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Volume 3 Supplement 1

ESICM LIVES 2015

  • Oral presentation
  • Open Access

Evaluation of Antibiotic Treatment And Antibiotic De-Escalation in a Intensive Care Unit With Selective Digestive Decontamination

  • 1,
  • 1,
  • 1,
  • 1,
  • 1,
  • 2,
  • 3,
  • 4 and
  • 1
Intensive Care Medicine Experimental20153 (Suppl 1) :A2

https://doi.org/10.1186/2197-425X-3-S1-A2

  • Published:

Keywords

  • Intensive Care Unit
  • Pneumonia
  • Septic Shock
  • Urinary Tract Infection
  • Severe Sepsis

Objective

To evaluate the appropriate use of antibiotics and their de-escalation (DE) to treat nosocomial infections in an Intensive Care Unit (ICU) with Selective Digestive Decontamination (SDD).

Method

In a polyvalent ICU of 30 beds from October 1, 2011 to September 30, 2014 nosocomial infections (pneumonia, urinary tract infections, catheter-related bacteremia (BRC) and of unknown origin and secondary nosocomial bacteremia) were prospectively collected. ENVIN-HELICS diagnostic criteria were applied. Etiology, inflammatory response to infection, antibiotic treatment (ATB T), and treatment modifications according to culture results, was analyzed. SDD was applied to all admitted patients requiring endotracheal intubation over 48 hours. For each of the groups categorical variables were summarized as frequencies and percentages and number in means and standard deviations (SD) or median with interquartile ranges (IQR). Percentages were compared, as appropriate, with the Fisher´s exact test.or X2 test and medians with the Wilcoxon test for independent samples. For those variables that were associated with DE in the univariate analysis were entered into a logistic multidimensional analysis. The model obtained was expressed by p-values and odd-ratios, which were estimated by confidence intervals at 95%. a hypothesis test was considered statistically significant when p-value was less than .05.

Results

Fifty-seven patients had ATB DE and 126 did not. There were no significant differences in demographics or type of admission (Figure 1)

Mortality was lower in patients receiving DE antibiotic (ATB) (22.9%, p: 0.095). in the multivariate study of urinary tract infection, septic shock or severe sepsis and secondary bacteremia were significant (Figure 2).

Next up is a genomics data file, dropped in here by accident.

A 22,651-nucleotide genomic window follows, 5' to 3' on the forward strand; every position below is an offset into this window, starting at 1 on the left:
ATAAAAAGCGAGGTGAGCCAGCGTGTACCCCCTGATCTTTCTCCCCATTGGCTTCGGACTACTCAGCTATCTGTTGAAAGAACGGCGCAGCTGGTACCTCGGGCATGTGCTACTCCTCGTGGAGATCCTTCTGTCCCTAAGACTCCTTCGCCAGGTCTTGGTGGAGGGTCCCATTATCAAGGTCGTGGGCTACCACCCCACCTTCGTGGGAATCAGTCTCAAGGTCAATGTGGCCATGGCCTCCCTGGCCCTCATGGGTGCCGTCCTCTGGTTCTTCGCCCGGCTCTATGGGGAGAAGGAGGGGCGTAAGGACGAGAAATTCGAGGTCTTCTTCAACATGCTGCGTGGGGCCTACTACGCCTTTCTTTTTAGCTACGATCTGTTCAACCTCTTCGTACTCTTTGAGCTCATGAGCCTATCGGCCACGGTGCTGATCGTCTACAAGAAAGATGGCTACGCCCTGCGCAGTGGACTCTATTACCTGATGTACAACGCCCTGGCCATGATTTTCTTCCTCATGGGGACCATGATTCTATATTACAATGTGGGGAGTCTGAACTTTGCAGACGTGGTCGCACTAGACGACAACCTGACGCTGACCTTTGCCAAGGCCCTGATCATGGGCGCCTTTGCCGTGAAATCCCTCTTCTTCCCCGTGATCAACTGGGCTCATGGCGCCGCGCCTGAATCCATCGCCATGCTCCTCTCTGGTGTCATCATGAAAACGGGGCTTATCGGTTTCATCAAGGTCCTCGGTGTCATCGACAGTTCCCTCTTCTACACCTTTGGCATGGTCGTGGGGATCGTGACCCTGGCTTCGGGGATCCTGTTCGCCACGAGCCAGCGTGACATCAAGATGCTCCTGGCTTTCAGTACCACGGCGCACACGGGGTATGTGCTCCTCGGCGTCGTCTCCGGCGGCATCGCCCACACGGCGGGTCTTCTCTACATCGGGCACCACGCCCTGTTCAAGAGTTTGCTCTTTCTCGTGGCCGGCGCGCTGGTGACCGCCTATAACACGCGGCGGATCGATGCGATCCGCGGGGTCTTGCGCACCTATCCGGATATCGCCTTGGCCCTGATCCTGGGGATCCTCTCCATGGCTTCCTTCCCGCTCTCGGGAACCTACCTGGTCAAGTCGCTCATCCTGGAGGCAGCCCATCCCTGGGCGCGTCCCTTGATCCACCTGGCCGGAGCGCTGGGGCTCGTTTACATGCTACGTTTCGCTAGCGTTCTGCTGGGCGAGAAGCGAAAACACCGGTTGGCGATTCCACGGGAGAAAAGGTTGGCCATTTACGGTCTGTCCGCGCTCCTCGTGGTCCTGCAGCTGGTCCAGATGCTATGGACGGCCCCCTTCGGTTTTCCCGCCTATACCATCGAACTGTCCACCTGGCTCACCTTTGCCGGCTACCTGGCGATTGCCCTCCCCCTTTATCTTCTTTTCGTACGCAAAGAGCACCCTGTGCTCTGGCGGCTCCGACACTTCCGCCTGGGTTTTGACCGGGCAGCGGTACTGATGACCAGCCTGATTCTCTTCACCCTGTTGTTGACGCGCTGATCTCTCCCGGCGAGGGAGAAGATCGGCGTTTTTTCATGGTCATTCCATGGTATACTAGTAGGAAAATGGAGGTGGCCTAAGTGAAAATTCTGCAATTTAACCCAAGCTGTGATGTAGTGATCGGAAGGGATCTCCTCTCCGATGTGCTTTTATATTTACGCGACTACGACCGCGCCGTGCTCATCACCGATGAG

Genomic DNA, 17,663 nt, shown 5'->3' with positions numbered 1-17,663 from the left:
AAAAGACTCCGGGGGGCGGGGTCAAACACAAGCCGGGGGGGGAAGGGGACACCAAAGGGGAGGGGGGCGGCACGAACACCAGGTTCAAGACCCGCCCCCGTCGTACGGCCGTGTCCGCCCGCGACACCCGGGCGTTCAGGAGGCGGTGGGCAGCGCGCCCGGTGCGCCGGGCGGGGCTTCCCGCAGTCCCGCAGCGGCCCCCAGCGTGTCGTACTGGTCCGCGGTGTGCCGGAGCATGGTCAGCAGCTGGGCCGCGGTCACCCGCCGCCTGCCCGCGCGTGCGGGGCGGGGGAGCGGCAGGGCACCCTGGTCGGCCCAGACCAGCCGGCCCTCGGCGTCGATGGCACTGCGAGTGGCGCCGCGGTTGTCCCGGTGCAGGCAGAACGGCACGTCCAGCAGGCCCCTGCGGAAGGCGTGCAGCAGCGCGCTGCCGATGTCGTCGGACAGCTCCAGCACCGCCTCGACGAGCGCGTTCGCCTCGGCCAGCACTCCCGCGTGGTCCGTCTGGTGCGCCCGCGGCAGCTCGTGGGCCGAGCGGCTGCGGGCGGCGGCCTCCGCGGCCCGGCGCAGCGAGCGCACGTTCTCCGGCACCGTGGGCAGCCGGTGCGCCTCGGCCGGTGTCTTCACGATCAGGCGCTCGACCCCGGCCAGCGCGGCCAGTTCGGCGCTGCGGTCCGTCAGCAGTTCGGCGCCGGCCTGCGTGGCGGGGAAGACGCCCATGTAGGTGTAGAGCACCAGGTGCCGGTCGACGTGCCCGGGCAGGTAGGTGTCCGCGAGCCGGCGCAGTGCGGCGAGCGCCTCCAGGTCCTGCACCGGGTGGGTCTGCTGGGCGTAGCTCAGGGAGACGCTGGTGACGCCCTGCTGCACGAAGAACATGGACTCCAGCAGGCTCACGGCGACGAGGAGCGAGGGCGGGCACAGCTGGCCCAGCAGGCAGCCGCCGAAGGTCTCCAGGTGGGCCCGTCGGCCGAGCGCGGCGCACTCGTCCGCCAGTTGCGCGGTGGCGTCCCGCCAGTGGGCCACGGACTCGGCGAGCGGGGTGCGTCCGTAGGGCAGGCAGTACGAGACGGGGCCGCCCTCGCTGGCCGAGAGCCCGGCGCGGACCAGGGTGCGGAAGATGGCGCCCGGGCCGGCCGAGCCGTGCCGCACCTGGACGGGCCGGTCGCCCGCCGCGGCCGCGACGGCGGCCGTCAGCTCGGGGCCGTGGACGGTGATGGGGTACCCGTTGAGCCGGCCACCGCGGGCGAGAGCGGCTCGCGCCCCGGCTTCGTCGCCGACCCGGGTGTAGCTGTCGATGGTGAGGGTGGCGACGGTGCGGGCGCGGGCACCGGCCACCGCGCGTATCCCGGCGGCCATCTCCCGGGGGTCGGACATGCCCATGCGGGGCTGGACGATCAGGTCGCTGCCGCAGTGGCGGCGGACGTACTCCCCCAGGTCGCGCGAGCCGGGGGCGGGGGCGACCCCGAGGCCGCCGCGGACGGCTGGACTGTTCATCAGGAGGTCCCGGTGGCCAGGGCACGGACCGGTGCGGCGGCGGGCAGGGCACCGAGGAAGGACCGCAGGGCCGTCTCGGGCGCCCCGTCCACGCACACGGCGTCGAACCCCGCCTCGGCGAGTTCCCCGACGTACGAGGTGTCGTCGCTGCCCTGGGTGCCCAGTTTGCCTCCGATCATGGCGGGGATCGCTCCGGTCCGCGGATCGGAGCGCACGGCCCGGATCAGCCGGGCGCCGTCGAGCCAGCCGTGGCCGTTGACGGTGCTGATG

Of the 253 nosocomial infections ATB DE were performed at least in one of ATB in 131 (51.8%) of them. The inflammatory response and the type of infection did not show any decrease in the group with DE compared to all infections. The ATB T was inadequate in 43 infections (16.9%) (15 pneumonias, 11 urinary tract infections, 14 CRB and 3 secondary bacteremias). Targeted therapy was performed at least 1 time out of 109 infections (43.1% of infections), 28 pneumonias, 35 urinary tract infections, 38 CRB and 10 BRC secondary bacteremias. The number of antibiotics used was 483 and in 156 occasions ATB DE was performed. Frequency of use and DE is shown in Figure 3.

Conclusions

Patients with received versus those that did not received DE had a tendency towards a significant lower mortality. The factors independently associated to DE were urinary and secondary bacteremia and septic shock or severe sepsis. Inadequate ATB T in our ICU happened in 16.9% of nosocomial infections. ATB DE was performed in 51.8% of them. The most commonly used antibiotics were piperacillin-tazobactam (29.6%), levofloxacin (12.2%) and meropenem (10.7%).
Figure 1
Figure 1

Univariate analysis.

Figure 2
Figure 2

Multivariate analysis.

Figure 3
Figure 3

Antibiotics.

Authors’ Affiliations

(1)
University Hospital of Gran Canaria Dr Negrín, Intensive Care Unit, Las Palmas de Gran Canaria, Spain
(2)
University Hospital of Gran Canaria Dr Negrín, Pharmacy Department, Las Palmas de Gran Canaria, Spain
(3)
University Hospital of Gran Canaria Dr Negrín, Microbiology Department, Las Palmas de Gran Canaria, Spain
(4)
University of Las Palmas de Gran Canaria, Mathematics and Informatics Deparment, Las Palmas de Gran Canaria, Spain

Copyright

© Sánchez Ramirez et al.; 2015

This article is published under license to BioMed Central Ltd. This is an Open Access article distributed under the terms of the Creative Commons Attribution License (http://creativecommons.org/licenses/by/4.0), which permits unrestricted use, distribution, and reproduction in any medium, provided the original work is properly cited.

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